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The differences were small and not necessarily significant, but since I need to choose one I will choose no-crimp since it is the least work and shoots as well as anything.
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Re: S & W N-frame Project

Postby mtngun » Sun Jan 07, 2018 3:14 pm

As if I did not have enough things to worry about, there's this. :?

The end of the barrel is square and true, and the other two barrels yield similar results, so the barrel is not to blame. The problem is that there is angular misalignment between the cylinder and the barrel.

UPDATE: I measured the cylinder relative to the frame window, using feeler gages and calipers. As near as I can tell the cylinder is sitting square relative to the frame window.

Then I measured the end of the barrel relative to the far end of the frame. The distance from the top of the barrel to the far end of the frame was a few thousandths less than the distance from the bottom of the barrel to the far end of the frame. Mind you, I have no way to know whether the frame surface that I was measuring against is perfectly straight or perfectly square -- probably not. Nonetheless it was the best I had to work with, and it seems to confirm that the barrel is cockeyed relative to the frame..

Since I am confident the barrel was machined square and true, the process of elimination suggests that the receiver threads are cockeyed. If so, that is a common problem in rifles so I'm not surprised that it shows up in revolvers, too. Rifle receiver threads can be trued by cutting them slightly oversize either in a lathe or with a piloted tap, but I've never heard of anyone doing that to a revolver. It would be darned tough to accurately fixture the revolver in a lathe and in any event my lathes don't have the ability to accurately pick up an existing thread. That leaves the possibility of a piloted tap. Well, the only thing available to guide the pilot would be the cylinder holes, so I guess I could make a custom oversize tap with a 0.358" minus pilot, but it would be a lot of work with no guarantee that it would come out right, and then yet another barrel would be required to fit the oversize threads. All in all it would be a lot of work and a fair amount of risk of screwing up the frame so I'm not feeling any enthusiasm for it. :?
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Re: S & W N-frame Project

Postby mtngun » Tue Jan 09, 2018 3:05 pm

Since the 180 gr. bore riding GC shot decent even though it was a "bastard" design, I want to try some more bore riding designs, so here's a couple of new bullets to play with, er, I mean test.

The new bullets have a crimp groove in the right place even though I'm not planning to crimp them. If nothing else the oversize crimp groove acts as a shock absorber when the nose slams into the rifling.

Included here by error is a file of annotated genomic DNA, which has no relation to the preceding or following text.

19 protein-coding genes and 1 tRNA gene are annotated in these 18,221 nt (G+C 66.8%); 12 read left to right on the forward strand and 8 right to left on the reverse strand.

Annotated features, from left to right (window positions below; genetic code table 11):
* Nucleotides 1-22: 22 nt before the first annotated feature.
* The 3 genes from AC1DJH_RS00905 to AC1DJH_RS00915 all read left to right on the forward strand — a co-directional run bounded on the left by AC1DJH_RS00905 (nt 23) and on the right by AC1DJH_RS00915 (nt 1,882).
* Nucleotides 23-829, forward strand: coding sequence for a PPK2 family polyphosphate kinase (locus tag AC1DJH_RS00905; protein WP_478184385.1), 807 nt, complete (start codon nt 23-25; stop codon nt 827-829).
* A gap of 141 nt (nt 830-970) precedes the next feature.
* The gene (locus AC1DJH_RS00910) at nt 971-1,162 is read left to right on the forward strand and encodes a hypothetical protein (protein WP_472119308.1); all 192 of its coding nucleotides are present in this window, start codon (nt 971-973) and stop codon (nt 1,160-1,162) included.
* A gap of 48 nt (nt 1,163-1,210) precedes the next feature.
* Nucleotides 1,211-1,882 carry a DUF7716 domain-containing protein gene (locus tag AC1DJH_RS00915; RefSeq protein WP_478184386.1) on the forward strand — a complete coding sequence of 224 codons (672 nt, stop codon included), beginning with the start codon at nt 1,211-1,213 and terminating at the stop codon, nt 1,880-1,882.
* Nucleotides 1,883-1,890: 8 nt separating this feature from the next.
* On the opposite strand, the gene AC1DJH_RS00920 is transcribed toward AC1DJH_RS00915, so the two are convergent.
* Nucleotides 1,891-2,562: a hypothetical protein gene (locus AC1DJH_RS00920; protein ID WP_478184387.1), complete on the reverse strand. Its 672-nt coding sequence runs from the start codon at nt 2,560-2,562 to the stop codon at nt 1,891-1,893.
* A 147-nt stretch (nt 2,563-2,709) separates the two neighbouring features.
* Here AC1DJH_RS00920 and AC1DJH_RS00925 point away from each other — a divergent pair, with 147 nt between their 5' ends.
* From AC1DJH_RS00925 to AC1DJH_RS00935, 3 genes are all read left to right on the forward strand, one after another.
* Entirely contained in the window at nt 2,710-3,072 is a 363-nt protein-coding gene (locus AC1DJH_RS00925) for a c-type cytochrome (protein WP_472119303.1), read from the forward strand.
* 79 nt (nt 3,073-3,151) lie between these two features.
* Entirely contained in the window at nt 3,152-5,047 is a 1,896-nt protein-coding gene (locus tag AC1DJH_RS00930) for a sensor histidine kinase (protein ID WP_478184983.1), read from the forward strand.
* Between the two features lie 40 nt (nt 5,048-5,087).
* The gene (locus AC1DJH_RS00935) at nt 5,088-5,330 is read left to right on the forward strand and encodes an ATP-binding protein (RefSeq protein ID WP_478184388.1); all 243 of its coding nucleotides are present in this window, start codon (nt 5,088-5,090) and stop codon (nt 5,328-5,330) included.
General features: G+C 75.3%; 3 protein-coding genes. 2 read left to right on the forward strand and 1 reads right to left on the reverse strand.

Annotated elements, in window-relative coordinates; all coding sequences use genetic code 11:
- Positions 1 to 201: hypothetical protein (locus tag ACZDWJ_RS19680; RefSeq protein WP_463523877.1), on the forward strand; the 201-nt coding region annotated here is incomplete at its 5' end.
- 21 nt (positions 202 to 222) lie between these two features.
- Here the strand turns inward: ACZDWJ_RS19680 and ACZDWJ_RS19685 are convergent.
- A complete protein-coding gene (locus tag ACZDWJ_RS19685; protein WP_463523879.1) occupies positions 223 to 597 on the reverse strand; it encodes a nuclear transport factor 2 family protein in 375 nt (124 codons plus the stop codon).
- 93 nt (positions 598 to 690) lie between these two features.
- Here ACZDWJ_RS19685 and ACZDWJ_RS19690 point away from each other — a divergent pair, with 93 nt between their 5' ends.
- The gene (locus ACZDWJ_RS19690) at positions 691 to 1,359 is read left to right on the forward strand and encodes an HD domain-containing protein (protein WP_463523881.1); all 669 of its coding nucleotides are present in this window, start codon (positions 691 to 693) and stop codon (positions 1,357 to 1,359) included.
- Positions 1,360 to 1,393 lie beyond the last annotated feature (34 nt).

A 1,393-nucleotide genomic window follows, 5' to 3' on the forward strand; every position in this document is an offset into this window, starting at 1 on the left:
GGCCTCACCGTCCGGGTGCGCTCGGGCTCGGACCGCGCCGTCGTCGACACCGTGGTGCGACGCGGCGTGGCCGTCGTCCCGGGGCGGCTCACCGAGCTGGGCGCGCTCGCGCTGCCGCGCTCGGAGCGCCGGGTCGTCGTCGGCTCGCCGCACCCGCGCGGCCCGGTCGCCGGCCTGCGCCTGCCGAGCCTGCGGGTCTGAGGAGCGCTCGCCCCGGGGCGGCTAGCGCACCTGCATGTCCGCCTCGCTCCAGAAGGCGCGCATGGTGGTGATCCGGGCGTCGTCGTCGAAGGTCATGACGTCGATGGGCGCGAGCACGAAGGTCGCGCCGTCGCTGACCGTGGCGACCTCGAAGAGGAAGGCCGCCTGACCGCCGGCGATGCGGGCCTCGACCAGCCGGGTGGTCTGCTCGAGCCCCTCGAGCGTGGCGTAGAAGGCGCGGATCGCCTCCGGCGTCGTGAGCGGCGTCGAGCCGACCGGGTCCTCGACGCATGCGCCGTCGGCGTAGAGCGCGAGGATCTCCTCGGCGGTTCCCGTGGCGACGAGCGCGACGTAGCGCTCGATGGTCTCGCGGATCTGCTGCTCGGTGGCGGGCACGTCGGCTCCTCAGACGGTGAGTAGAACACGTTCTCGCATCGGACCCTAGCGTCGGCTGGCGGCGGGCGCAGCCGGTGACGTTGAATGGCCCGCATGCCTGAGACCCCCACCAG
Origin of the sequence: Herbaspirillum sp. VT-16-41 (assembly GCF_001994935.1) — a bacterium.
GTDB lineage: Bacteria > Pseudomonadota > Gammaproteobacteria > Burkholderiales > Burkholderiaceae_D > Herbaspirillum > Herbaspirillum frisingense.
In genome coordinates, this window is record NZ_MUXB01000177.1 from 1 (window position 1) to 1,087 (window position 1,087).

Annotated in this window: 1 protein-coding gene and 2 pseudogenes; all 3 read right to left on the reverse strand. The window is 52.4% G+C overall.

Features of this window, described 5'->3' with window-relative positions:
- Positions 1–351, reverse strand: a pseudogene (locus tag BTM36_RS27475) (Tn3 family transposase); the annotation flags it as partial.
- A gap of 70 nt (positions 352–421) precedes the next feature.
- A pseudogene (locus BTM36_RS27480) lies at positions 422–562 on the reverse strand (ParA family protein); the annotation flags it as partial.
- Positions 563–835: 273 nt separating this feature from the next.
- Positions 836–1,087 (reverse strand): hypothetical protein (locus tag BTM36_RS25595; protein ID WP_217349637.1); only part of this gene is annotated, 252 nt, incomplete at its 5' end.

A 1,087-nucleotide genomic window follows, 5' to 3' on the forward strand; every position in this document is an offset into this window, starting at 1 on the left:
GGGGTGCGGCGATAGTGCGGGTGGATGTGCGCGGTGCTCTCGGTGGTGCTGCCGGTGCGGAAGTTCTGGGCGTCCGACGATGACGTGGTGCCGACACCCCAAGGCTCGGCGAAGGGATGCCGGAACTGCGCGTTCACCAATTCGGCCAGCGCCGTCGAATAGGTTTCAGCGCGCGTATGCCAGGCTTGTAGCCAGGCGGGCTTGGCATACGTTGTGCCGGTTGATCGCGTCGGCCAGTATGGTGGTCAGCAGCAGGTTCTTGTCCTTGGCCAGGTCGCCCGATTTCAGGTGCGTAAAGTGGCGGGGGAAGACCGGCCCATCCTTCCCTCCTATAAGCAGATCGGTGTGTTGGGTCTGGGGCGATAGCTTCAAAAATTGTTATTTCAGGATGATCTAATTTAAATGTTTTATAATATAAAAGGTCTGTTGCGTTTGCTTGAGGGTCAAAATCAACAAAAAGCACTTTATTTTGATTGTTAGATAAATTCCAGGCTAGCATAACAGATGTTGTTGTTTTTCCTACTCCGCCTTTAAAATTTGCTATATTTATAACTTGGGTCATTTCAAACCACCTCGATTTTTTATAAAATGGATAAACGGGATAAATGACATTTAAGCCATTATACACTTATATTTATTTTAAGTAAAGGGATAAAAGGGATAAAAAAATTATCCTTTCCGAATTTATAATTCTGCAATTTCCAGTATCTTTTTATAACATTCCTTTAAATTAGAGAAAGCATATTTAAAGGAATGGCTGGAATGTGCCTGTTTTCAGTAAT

The bore riding section was made longer with the hope that it would not have to jump so far to contact the rifling, but I will show later how that did not work as planned.

The front band length was chosen so that the front band would nearly make contact with the cylinder's ball seat when the cartridge was chambered, and that did work out.

The bore rider drops out of the mold at 0.3474"+ but then the coating brings it up to 0.350"+ depending on how thickly you apply the coating -- I aim for 0.001" thick but don't always hit it. At this point I don't know if 0.350" it the optimal diameter.

Previous tests with different bullet weights showed that accuracy improved as weight increased up until 180 gr., then remained the same with 190 gr. and 200 gr. bullets, but just to cover all bases I'm going to try a 220 gr. bullet. :o

I went with a bevel base because that's what the 180 gr. BB control load uses. So far the coated BB bullets seem to be just as accurate as a GC in this gun, but that may be because I haven't been pushing the BB that hard. If these BB bore riders work well then I may try GC designs, too.
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If you drop a sized bullet into the chamber it comes to rest like this, with the front band making contact with the ball seat. The chamber throats are 0.3580" and I size the bullet in a 0.358" die, but due to spring back the bullets end up 0.3583"+, so they can't be pushed through the throats with finger pressure contrary to the popular rule of thumb that I have rarely followed (about 0.0005" clearance is required to push through without force). The nice thing about the bore riding design in a revolver is that when properly done it results in this perfect fit yet chambers reliably without having to do any fancy nose sizing.
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As mentioned earlier the hope was that the longer bore riding section would grab the rifling in the forcing cone, but instead the front band is the first thing to make contact with the forcing cone. That's because of the very gentle 1.3 degree leade angle. If I had to do it over I might go with a 3 degree leade angle, but oh well. :roll:

If I cut the bore rider oversize, say 0.355", then it would probably make contact with the rifling before the front band. Maybe I'll try that eventually. As I said before, at this point I don't know which diameter is optimal for the bore rider. Cast bullets don't always behave the way we think they should behave so sometimes all we can do is try different things and let the gun tell us which works best.